International economic development is the study of the process by which developing countries may achieve sustainable development. This process involves policies to improve the human resources, productivity and infrastructure of a country and create an environment of political stability. Economic development involves improved education, sanitation, health care, housing, water, sewage and transport within a stable government environment that encourages foreign investment. Economic development may be encouraged by suitable international trade policies and agreements that reduce barriers to exports from developing countries. International economic development is not necessarily the same as economic growth, which in itself may not lead to sustainable development but may have harmful consequences for the environment and for sections of a population.
Efforts to achieve international economic development include looking at the type of policies that may bring about a sustainable improvement in the economy of a developing country while recognizing that different countries may require different policies. Not all developing countries are in the same stage of development and they differ greatly in terms of their land area, natural resources, population, geographical position, infrastructure and political systems. Within the general framework of international economic development, each developing country must formulate its own specific policies to achieve sustainable development.
Developing countries generally need to develop their legal and financial institutional framework. An efficient banking system must be built to ensure that savings are appropriately invested and that businesses are able to obtain funding for new projects. Without an efficient banking system, capital will move outside the country and an unofficial financial market will grow, charging punitive interest rates for business or personal loans. A strong legal system must be constructed to enforce contracts and protect property rights and business assets. The government must be able to raise taxes and administer laws in an atmosphere free of corruption.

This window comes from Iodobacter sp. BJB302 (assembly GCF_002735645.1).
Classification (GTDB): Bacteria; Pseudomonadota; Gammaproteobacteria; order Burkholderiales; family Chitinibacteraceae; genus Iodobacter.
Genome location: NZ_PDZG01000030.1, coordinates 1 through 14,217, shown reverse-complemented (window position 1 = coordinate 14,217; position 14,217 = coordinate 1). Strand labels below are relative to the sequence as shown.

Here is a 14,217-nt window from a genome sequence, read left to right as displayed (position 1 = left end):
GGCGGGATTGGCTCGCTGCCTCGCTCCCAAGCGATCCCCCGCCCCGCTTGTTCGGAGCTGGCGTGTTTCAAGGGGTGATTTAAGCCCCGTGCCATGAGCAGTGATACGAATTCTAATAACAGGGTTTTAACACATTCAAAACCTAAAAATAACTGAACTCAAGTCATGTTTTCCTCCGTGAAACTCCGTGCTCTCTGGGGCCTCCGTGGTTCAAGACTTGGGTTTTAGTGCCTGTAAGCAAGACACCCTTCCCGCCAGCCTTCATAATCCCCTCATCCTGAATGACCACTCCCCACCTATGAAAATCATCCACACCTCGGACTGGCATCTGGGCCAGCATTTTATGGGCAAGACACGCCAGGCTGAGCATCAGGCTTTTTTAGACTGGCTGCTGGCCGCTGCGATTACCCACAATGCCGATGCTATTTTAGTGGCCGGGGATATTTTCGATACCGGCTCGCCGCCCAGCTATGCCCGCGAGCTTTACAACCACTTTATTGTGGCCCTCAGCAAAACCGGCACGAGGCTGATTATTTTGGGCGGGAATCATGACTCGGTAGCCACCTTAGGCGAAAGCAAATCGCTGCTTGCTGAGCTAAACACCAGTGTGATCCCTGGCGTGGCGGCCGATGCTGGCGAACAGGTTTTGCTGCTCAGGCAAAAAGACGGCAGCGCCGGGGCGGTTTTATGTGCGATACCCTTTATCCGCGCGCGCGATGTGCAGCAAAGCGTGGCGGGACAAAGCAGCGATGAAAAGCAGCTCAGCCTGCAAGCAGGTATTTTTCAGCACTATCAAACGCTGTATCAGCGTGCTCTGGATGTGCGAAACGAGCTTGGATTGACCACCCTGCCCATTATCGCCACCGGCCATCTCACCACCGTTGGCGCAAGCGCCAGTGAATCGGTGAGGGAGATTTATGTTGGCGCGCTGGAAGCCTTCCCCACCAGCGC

Infrastructure must be developed to improve the standard of living and assist trade. There must be adequate utilities such as electricity and water; public services such as education, health and policing; satisfactory postal and telecommunications services; and a good transport infrastructure including roads, railways, seaports and airports. The infrastructure is an essential basis for the improvement of the quality of human capital through increased health, education and training.
International economic development requires an international trading environment in which developing countries may engage in trade without facing unnecessary barriers. International agreements and discussions in organizations such as the World Trade Organization (WTO) have made some progress in reducing tariff barriers to developing countries' exports but still are working as of 2011 to reduce subsidies within industrialized countries to industries such as agriculture, which prevent competition from developing countries' products. Debate continues on the extent to which developing countries may need to protect their emerging industries by means of tariff barriers to foreign imports.